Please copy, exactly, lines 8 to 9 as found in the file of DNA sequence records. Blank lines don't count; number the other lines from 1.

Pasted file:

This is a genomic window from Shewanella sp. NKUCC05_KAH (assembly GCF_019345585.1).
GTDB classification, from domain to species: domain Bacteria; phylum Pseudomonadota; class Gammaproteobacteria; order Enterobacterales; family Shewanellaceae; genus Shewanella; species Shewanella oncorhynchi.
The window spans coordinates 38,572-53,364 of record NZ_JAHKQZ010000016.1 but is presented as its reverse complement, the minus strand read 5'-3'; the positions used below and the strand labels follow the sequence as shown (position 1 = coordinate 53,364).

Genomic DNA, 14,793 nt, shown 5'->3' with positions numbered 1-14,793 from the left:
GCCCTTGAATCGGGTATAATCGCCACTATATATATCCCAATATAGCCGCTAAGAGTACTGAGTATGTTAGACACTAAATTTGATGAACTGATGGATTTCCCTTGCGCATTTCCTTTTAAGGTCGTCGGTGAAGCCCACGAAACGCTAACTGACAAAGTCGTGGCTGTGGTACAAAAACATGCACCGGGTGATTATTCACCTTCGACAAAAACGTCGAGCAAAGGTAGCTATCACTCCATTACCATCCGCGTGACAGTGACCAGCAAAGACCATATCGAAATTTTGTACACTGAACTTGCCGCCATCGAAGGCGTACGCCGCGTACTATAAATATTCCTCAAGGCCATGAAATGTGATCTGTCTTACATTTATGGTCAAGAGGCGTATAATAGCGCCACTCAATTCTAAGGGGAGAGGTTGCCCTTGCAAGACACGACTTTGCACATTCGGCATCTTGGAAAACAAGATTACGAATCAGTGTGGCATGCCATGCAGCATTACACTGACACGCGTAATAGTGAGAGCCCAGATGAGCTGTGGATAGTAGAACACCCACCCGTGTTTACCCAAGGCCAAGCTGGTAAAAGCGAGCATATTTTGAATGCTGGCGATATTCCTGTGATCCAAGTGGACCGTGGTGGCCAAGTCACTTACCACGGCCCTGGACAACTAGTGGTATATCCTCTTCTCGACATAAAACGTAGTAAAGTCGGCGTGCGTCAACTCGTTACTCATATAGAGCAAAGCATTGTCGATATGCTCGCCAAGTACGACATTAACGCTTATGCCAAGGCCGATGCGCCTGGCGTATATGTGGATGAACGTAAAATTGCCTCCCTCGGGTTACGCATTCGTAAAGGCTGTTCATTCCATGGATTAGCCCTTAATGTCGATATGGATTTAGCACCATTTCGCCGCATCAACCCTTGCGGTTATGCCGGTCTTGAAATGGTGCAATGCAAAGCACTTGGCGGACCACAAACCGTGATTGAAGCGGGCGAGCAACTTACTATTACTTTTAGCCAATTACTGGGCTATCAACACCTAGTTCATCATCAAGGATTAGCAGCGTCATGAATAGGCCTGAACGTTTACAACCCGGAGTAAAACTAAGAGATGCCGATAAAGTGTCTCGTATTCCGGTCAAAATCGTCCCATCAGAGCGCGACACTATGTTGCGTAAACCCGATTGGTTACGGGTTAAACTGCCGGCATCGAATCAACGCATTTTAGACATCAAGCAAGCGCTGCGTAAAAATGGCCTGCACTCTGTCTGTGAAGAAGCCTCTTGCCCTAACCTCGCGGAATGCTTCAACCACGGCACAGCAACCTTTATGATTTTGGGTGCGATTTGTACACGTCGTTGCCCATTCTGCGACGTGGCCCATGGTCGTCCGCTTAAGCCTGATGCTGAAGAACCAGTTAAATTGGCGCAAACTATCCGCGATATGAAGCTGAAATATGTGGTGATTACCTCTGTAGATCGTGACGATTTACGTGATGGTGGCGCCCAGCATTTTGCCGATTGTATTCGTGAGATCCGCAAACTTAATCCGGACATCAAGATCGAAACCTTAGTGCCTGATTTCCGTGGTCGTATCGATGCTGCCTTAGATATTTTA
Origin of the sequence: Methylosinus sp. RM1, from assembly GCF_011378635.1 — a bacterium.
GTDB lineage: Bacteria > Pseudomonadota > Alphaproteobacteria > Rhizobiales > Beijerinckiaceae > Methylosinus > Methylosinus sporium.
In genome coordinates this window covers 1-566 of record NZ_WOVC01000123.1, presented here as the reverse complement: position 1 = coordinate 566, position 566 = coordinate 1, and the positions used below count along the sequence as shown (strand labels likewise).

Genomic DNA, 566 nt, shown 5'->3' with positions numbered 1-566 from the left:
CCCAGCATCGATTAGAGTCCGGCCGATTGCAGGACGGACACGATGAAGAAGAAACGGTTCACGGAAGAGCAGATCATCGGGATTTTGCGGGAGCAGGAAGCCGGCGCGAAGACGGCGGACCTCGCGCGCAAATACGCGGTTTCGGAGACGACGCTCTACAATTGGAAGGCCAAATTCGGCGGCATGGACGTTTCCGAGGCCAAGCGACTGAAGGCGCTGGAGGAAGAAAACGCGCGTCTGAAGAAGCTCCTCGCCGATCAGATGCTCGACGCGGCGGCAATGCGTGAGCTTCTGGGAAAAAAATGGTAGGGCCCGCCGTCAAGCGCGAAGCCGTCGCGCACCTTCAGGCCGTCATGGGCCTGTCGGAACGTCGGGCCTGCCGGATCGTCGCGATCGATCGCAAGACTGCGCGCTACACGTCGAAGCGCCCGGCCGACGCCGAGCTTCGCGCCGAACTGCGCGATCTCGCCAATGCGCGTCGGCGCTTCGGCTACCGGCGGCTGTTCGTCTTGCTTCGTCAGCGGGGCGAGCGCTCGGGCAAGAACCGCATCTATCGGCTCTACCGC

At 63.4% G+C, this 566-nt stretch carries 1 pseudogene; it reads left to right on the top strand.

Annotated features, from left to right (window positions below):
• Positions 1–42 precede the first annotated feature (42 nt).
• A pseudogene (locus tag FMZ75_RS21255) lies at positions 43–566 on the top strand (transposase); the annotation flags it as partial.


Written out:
In genome coordinates this window covers 1-566 of record NZ_WOVC01000123.1, presented here as the reverse complement: position 1 = coordinate 566, position 566 = coordinate 1, and the positions used below count along the sequence as shown (strand labels likewise).

Genomic DNA, 566 nt, shown 5'->3' with positions numbered 1-566 from the left: